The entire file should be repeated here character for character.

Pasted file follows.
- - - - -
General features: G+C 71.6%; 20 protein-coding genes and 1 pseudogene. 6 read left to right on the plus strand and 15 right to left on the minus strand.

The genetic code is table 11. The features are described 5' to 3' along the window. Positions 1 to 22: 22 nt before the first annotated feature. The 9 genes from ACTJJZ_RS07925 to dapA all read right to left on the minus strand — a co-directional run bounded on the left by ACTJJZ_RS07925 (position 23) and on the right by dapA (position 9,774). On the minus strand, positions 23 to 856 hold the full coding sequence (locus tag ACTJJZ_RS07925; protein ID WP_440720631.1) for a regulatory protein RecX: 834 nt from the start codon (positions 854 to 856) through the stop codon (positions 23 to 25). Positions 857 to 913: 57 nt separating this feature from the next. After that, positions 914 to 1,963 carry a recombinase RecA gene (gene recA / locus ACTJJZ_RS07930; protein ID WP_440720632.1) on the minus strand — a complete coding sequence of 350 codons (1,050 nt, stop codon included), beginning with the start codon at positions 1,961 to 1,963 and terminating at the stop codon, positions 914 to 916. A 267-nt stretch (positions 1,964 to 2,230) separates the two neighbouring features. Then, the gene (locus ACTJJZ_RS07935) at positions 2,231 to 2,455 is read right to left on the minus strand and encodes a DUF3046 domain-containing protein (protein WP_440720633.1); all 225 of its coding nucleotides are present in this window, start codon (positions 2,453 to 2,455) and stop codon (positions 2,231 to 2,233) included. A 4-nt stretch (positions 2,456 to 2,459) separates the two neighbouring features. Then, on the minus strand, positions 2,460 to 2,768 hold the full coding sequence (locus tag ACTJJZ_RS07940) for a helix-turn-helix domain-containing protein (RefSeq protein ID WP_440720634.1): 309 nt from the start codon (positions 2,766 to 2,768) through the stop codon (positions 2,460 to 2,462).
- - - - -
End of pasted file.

General features: G+C 71.6%; 20 protein-coding genes and 1 pseudogene. 6 read left to right on the plus strand and 15 right to left on the minus strand.

The genetic code is table 11. The features are described 5' to 3' along the window. Positions 1 to 22: 22 nt before the first annotated feature. The 9 genes from ACTJJZ_RS07925 to dapA all read right to left on the minus strand — a co-directional run bounded on the left by ACTJJZ_RS07925 (position 23) and on the right by dapA (position 9,774). On the minus strand, positions 23 to 856 hold the full coding sequence (locus tag ACTJJZ_RS07925; protein ID WP_440720631.1) for a regulatory protein RecX: 834 nt from the start codon (positions 854 to 856) through the stop codon (positions 23 to 25). Positions 857 to 913: 57 nt separating this feature from the next. After that, positions 914 to 1,963 carry a recombinase RecA gene (gene recA / locus ACTJJZ_RS07930; protein ID WP_440720632.1) on the minus strand — a complete coding sequence of 350 codons (1,050 nt, stop codon included), beginning with the start codon at positions 1,961 to 1,963 and terminating at the stop codon, positions 914 to 916. A 267-nt stretch (positions 1,964 to 2,230) separates the two neighbouring features. Then, the gene (locus ACTJJZ_RS07935) at positions 2,231 to 2,455 is read right to left on the minus strand and encodes a DUF3046 domain-containing protein (protein WP_440720633.1); all 225 of its coding nucleotides are present in this window, start codon (positions 2,453 to 2,455) and stop codon (positions 2,231 to 2,233) included. A 4-nt stretch (positions 2,456 to 2,459) separates the two neighbouring features. Then, on the minus strand, positions 2,460 to 2,768 hold the full coding sequence (locus tag ACTJJZ_RS07940) for a helix-turn-helix domain-containing protein (RefSeq protein ID WP_440720634.1): 309 nt from the start codon (positions 2,766 to 2,768) through the stop codon (positions 2,460 to 2,462).